Preparing for your appointment

Because limited scleroderma can affect different parts of your body, you might need to consult with a variety of doctors, including those who specialize in the treatment of arthritis and other musculoskeletal disorders (rheumatologist), skin disorders (dermatologist) or lung disorders (pulmonologist).

What you can do

To make the most of your appointment, you may want to write a list that includes:

  • A detailed description of your symptoms and when they began
  • Information about medical problems you've had
  • Information about the medical problems of your parents and siblings
  • Medications, vitamins and other dietary supplements you take, including doses
  • Questions to ask the doctor

Take someone with you, if possible, to help you remember the information you're given. For limited scleroderma, some basic questions to ask your doctor include:

  • What's the most likely cause of my symptoms?
  • What other possible causes are there?
  • What tests do I need?
  • What treatment do you recommend?
  • Are there self-care steps I can take to help manage my symptoms?
  • How often will you see me for follow-up visits?
  • I have other health conditions. How can I best manage these conditions together?

What to expect from your doctor

Your doctor is likely to ask you questions, including:

  • How have your symptoms changed over time?
  • Do you have heartburn?
  • Are you having trouble swallowing?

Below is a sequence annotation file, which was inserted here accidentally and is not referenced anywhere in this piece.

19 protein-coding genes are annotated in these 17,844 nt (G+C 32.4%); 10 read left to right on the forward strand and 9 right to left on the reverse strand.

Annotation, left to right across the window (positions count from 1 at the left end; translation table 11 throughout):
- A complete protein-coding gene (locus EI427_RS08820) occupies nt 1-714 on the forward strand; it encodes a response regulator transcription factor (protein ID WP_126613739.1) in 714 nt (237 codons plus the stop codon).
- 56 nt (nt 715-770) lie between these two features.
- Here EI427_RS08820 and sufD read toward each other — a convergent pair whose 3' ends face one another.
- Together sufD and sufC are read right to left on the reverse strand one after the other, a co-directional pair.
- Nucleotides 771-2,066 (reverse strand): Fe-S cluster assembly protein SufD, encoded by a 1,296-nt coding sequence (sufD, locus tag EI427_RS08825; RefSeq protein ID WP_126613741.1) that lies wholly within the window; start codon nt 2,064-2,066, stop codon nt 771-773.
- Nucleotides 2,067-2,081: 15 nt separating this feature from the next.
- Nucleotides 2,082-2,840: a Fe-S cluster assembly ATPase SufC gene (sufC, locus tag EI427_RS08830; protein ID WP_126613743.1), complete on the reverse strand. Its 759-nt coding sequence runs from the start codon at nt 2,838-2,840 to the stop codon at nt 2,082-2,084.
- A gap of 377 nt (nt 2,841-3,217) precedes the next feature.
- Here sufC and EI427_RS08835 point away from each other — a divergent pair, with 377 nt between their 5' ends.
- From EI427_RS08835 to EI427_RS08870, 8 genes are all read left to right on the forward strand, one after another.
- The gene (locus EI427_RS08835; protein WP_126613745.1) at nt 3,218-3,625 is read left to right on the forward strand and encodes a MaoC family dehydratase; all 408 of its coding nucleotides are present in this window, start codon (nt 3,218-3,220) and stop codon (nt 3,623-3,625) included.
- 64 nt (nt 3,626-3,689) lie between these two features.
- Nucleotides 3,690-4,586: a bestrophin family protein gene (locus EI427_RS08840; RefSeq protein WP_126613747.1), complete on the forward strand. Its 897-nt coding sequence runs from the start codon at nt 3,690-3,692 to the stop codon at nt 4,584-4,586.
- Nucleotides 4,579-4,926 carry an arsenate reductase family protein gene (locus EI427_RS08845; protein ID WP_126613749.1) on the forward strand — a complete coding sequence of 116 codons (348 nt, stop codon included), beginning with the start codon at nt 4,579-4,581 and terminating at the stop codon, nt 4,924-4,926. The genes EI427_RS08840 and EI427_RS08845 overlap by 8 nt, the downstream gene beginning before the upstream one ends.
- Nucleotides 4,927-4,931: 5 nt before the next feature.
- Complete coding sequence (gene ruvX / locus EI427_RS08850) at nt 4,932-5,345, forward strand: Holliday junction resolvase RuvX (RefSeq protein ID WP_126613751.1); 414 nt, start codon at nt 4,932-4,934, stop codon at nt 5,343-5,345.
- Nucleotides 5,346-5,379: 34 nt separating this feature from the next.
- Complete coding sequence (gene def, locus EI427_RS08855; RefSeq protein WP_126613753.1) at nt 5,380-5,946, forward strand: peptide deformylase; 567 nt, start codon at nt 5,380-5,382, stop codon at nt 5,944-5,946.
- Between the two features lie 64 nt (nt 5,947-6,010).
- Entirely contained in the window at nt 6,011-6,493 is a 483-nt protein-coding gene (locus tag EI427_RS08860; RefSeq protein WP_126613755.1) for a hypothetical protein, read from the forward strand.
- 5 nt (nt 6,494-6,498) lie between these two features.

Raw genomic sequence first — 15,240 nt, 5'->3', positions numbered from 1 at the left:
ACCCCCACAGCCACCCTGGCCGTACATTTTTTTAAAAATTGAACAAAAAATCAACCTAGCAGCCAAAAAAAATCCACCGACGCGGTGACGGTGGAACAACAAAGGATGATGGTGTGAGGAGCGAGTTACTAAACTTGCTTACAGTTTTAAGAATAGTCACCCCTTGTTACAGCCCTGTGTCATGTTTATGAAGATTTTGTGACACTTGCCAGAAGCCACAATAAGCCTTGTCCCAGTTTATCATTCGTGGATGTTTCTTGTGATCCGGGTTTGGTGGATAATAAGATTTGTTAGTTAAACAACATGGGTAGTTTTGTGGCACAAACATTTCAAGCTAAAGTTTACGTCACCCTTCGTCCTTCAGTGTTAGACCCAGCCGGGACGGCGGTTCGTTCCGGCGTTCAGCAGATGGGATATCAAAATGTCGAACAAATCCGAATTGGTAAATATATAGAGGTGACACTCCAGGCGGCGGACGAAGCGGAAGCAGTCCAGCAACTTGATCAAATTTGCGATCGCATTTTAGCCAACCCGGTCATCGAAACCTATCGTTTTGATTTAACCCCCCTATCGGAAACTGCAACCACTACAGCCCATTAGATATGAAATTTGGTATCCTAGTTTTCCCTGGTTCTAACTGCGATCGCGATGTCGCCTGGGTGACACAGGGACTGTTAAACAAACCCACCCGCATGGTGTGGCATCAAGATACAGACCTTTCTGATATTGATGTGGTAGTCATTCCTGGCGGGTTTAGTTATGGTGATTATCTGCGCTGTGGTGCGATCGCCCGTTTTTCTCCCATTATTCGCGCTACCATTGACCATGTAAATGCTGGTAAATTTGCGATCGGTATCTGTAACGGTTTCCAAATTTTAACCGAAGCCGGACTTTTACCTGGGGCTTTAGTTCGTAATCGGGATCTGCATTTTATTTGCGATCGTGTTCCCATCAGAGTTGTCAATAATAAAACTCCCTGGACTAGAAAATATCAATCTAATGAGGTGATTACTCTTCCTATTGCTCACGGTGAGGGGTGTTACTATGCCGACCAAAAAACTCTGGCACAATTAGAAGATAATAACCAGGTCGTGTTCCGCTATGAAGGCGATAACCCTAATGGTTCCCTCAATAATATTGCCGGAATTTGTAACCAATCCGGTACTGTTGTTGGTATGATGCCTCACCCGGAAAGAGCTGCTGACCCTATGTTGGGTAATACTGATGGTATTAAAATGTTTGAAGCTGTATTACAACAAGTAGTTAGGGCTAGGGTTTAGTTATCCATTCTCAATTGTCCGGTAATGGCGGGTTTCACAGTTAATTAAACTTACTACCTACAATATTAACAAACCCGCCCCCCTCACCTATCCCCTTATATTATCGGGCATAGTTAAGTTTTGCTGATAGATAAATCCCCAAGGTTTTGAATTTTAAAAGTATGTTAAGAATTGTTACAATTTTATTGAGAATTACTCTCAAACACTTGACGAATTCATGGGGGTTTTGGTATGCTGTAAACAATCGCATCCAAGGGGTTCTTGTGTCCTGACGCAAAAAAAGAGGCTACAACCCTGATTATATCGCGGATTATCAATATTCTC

• Do your fingers change color when they get cold?
  • Have you lost weight without trying?
  • Have you noticed changes in your bowel habits?
  • Have you been diagnosed with other medical conditions?
May 18, 2017
References
  1. What is scleroderma? Scleroderma Foundation. http://www.scleroderma.org/site/PageNavigator/patients_whatis.html#.WG0T5ZK8zhc. Accessed Jan. 4, 2017.
  2. Scleroderma. American College of Dermatology. http://www.rheumatology.org/I-Am-A/Patient-Caregiver/Diseases-Conditions/Scleroderma. Accessed Jan. 4, 2017.
  3. Longo DL, et al., eds. Systemic sclerosis (scleroderma) and related disorders. In: Harrison's Principles of Internal Medicine. 19th ed. New York, N.Y.: McGraw-Hill Education; 2015. http://accessmedicine.com. Accessed Jan. 4, 2017.
  4. Systemic sclerosis: Diffuse and limited. Scleroderma Foundation. http://www.scleroderma.org/site/Search?query=Systemic+scleroderma,+diffuse+and+limited#.WG0UrpK8zhdv. Accessed Jan. 4, 2017.
  5. Shah AA, et al. My approach to the treatment of scleroderma. Mayo Clinic Proceedings. 2013;88:377.
  6. AskMayoExpert. Scleroderma. Rochester, Minn.: Mayo Foundation for Medical Education and Research; 2016.
  7. Handout on health: Scleroderma. National Institute of Arthritis and Musculoskeletal and Skin Diseases. http://www.niams.nih.gov/Health_Info/Scleroderma/default.asp#3. Accessed Jan. 4, 2017.
  8. Scleroderma. American Academy of Dermatology. https://www.aad.org/public/diseases/painful-skin-joints/scleroderma#tips. Accessed Jan. 5, 2017.
  9. Kidneys. Scleroderma Foundation. http://www.scleroderma.org/site/PageServer?pagename=body_kidney#.WHU6eZK8zhc. Accessed Jan. 10, 2017.